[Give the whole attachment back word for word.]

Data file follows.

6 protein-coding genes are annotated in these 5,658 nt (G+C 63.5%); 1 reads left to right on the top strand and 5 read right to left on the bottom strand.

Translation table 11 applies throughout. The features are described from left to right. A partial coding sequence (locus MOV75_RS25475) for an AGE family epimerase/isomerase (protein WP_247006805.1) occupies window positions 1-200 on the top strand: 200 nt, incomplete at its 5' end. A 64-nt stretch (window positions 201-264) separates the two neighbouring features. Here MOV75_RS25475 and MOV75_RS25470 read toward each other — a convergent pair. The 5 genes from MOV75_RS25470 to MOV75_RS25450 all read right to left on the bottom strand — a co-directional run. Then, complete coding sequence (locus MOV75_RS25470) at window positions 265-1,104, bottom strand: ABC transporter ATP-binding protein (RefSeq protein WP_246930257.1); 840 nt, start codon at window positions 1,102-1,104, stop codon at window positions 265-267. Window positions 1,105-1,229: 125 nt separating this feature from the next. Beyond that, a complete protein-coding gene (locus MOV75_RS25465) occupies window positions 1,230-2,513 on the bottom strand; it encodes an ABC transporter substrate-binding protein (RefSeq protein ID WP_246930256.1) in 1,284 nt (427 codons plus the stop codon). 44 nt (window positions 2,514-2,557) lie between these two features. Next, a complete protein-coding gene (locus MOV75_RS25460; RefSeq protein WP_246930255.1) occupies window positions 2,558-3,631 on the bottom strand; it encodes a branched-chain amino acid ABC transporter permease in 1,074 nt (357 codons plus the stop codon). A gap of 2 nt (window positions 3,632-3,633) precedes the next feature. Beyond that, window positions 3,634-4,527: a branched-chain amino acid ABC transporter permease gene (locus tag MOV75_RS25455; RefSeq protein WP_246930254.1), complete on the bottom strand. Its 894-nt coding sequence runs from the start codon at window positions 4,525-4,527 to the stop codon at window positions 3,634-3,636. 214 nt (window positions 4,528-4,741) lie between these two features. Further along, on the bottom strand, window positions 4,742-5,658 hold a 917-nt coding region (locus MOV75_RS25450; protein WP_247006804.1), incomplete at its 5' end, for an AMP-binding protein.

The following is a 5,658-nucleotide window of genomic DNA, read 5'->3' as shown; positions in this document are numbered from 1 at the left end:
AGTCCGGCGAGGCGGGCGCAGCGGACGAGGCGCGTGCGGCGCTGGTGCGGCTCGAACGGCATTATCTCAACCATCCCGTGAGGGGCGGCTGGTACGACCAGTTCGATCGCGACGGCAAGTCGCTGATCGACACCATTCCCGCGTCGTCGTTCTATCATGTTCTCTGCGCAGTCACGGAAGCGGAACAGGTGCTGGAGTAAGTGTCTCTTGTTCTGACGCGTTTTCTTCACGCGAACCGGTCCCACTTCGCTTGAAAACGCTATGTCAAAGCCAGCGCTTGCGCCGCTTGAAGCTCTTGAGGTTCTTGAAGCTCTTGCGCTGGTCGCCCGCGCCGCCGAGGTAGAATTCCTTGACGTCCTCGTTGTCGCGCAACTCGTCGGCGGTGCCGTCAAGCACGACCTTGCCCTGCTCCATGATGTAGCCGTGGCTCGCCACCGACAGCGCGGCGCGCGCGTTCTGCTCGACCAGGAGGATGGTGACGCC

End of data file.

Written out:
6 protein-coding genes are annotated in these 5,658 nt (G+C 63.5%); 1 reads left to right on the top strand and 5 read right to left on the bottom strand.

Translation table 11 applies throughout. The features are described from left to right. A partial coding sequence (locus MOV75_RS25475) for an AGE family epimerase/isomerase (protein WP_247006805.1) occupies window positions 1-200 on the top strand: 200 nt, incomplete at its 5' end. A 64-nt stretch (window positions 201-264) separates the two neighbouring features. Here MOV75_RS25475 and MOV75_RS25470 read toward each other — a convergent pair. The 5 genes from MOV75_RS25470 to MOV75_RS25450 all read right to left on the bottom strand — a co-directional run. Then, complete coding sequence (locus MOV75_RS25470) at window positions 265-1,104, bottom strand: ABC transporter ATP-binding protein (RefSeq protein WP_246930257.1); 840 nt, start codon at window positions 1,102-1,104, stop codon at window positions 265-267. Window positions 1,105-1,229: 125 nt separating this feature from the next. Beyond that, a complete protein-coding gene (locus MOV75_RS25465) occupies window positions 1,230-2,513 on the bottom strand; it encodes an ABC transporter substrate-binding protein (RefSeq protein ID WP_246930256.1) in 1,284 nt (427 codons plus the stop codon). 44 nt (window positions 2,514-2,557) lie between these two features. Next, a complete protein-coding gene (locus MOV75_RS25460; RefSeq protein WP_246930255.1) occupies window positions 2,558-3,631 on the bottom strand; it encodes a branched-chain amino acid ABC transporter permease in 1,074 nt (357 codons plus the stop codon). A gap of 2 nt (window positions 3,632-3,633) precedes the next feature. Beyond that, window positions 3,634-4,527: a branched-chain amino acid ABC transporter permease gene (locus tag MOV75_RS25455; RefSeq protein WP_246930254.1), complete on the bottom strand. Its 894-nt coding sequence runs from the start codon at window positions 4,525-4,527 to the stop codon at window positions 3,634-3,636. 214 nt (window positions 4,528-4,741) lie between these two features. Further along, on the bottom strand, window positions 4,742-5,658 hold a 917-nt coding region (locus MOV75_RS25450; protein WP_247006804.1), incomplete at its 5' end, for an AMP-binding protein.

The following is a 5,658-nucleotide window of genomic DNA, read 5'->3' as shown; positions in this document are numbered from 1 at the left end:
AGTCCGGCGAGGCGGGCGCAGCGGACGAGGCGCGTGCGGCGCTGGTGCGGCTCGAACGGCATTATCTCAACCATCCCGTGAGGGGCGGCTGGTACGACCAGTTCGATCGCGACGGCAAGTCGCTGATCGACACCATTCCCGCGTCGTCGTTCTATCATGTTCTCTGCGCAGTCACGGAAGCGGAACAGGTGCTGGAGTAAGTGTCTCTTGTTCTGACGCGTTTTCTTCACGCGAACCGGTCCCACTTCGCTTGAAAACGCTATGTCAAAGCCAGCGCTTGCGCCGCTTGAAGCTCTTGAGGTTCTTGAAGCTCTTGCGCTGGTCGCCCGCGCCGCCGAGGTAGAATTCCTTGACGTCCTCGTTGTCGCGCAACTCGTCGGCGGTGCCGTCAAGCACGACCTTGCCCTGCTCCATGATGTAGCCGTGGCTCGCCACCGACAGCGCGGCGCGCGCGTTCTGCTCGACCAGGAGGATGGTGACGCC